Paradise in the off-season
Like many of the old-time backpackers, I was fortunate to see Boracay when it was still known to few people. Back then, the only mode of transportation was either a flight to Kalibo or a boat to New Washington in Aklan, then a bumpy jeepney ride via dusty road to Caticlan. Upon arriving in Caticlan, there was no need to pay the either environmental fee or tourism fee, and you will be taken to the island by a fishing boat for a minimal fee. Yes, the boat stations in Boracay were already identified as No. 1 2 or 3 because they were your guides for looking for accommodation depending on your budget. During those days, you come to Boracay to enjoy its pristine white beach and to chill out as the sun came down.
I soon discovered another way to get to Boracay. This is through the boat named MV Salve Juliana that goes to Culasi, Antique, but makes a brief stop in Caticlan. The boat leaves Manila every Friday at 6 p.m. and docks briefly in Caticlan the following day at 6 a.m. Whenever I feel the urge to go Boracay, I would just call a couple of friends and invite them for a weekend of adventures.
But when the rest of the world started to know about Boracay, everything else started to change. Nowadays, if you want to enjoy the island for a couple of days, you should set aside a budget of P20,000!
But there are alternatives to going to the island without hurting your wallets. I have done this several times with a couple of friends. All you must have is time, lots of patience, the company of good friends and a sense of adventure to enjoy the same old Boracay before the present era of mass tourism and commercialization. And this is best done during off-peak season, when life in the island takes a slower turn, when the people become warmer and when everything else become cheaper.
How to get there
If you’re thinking of going there via budget airlines, better think again. You may still find some cheap fares, but you have to book months in advance. If you wish to go there on budget, do it the long way.
There are buses in Cubao and Pasay like Philtranco, Dimple Star, Alps and Ceres bus lines that have regular trips to Panay Island via the so-called Strong Nautical Highway. It takes between 12 to 14 hours of combined of land and sea travel to reach Caticlan. One-way fare costs around P1,000.
Another alternative is doing it by boat from Batangas City. 2GO group of companies now have twice daily trips from Batangas City to Caticlan. For weekend travellers, it is best to catch the Friday 8 p.m. boat that arrives the following day in Caticlan at 8 a.m.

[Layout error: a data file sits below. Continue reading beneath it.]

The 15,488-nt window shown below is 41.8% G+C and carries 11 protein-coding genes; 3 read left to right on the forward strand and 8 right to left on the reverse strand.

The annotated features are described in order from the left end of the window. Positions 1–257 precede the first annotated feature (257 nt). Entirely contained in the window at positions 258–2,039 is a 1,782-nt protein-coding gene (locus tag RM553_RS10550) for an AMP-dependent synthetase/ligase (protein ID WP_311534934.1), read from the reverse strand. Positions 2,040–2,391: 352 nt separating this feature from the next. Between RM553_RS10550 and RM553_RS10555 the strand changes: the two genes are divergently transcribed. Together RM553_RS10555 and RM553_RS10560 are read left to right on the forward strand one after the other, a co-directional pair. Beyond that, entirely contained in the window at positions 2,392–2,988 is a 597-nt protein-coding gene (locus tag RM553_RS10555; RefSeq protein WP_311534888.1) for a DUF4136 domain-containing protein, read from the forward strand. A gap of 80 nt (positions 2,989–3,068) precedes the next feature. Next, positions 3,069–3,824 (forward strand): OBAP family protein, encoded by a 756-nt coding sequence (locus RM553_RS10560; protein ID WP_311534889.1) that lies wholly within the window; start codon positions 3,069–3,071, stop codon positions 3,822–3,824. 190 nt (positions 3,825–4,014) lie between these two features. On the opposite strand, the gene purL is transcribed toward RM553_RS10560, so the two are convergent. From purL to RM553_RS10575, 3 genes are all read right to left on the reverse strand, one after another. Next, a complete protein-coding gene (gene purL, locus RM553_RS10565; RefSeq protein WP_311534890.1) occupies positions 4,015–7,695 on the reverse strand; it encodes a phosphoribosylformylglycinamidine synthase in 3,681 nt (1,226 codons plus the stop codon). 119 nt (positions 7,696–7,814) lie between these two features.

One can also do the bus-boat-van-boat combination on your own. This takes longer but a lot cheaper. Ferry boats leave Batangas for Calapan, and when you reach Calapan, there are several public utility vans taking passengers to Roxas. In Roxas, you have to wait a little longer as the boats for Caticlan leaves every three to four hours.
If you’re travelling in a big group, the best alternative is to take your private vehicle all the way to Roxas, where you can park your vehicle inside the port area, before taking the boat to Caticlan. This is my preferred mode, if I wish to make an unplanned trip to Boracay with friends.
So drive from Manila to Batangas port, enter the port gate, and proceed to the Ro-Ro or roll-on, roll-off entrance where you must show a copy of your vehicle’s registration papers and pay the necessary travel fees. Next, you proceed to the waiting area where you will be asked to line up for the next boat to leave. The whole process takes only less than an hour, and you can practically pay everything even without leaving your vehicle. In no time, you’ll be boarding the ferry bound for Caticlan.
The ferry to Caticlan takes about two hours. As soon you arrive in Calapan, you can take the 124 KM road leading to Roxas leisurely. As soon as you arrive in Roxas, park your vehicle and take the ferry to Caticlan.
What to do, what to see
Boracay during off-peak season is the best time to be with friends there.
To keep expenses within budget, it is best to take budget meals from breakfast and lunch, and then splurge for dinner.
After lunch, it’s up to everyone to do their own thing – swimming, snorkelling, combing the beach or shopping before meeting up for sunset watching in front of Willy’s Rock at Station 3.
There are also many activities that you can do in Boracay, particularly during the off-season. If your budget allows, do kite-boarding at Bulabog Beach or rent an all-terrain vehicle to take you around the island. However, during off-season avoid island-hopping or going on a banana boat as the waters around the island tend to be bumpier.
Sunset in Boracay is considered to be one of the best, even during off-season so have your camera ready to get that shot to show to your Facebook friends. Sunset in Boracay is best enjoyed while sipping a cocktail drink or a beer or a fruit shake from Jonah’s. If you can afford them, get one of those sunset tables either at Cocomangas at Station 3 or at BomBom Bar at the D’Mall, where they play chill-out music as you enjoy your drinks. Also, the best alternatives are drinks and chips from the nearby sari-sari stores that you can enjoy while you watch at the sun slowly fade on the horizon.
Where to stay, what to eat
For accommodations, there are still a few that offer backpacker’s rates but you must contact them in advance. The dormitory type lodging at Boracay Tree House at Station 1 is still the cheapest at P300. You can also find a fan room for P500 at Sandra’s and Frendz both at Station 1.
But if you come during off-peak season even without reservations, you can haggle for air-conditioned rooms for four persons for below P2,000.
For dining, there are several restaurants and fastfoods around Talipapa and D’Mall where you can get meals for P150 or less.
Whatever you do in the island is all up to you. As they say: whatever happens in Boracay, stays in Boracay.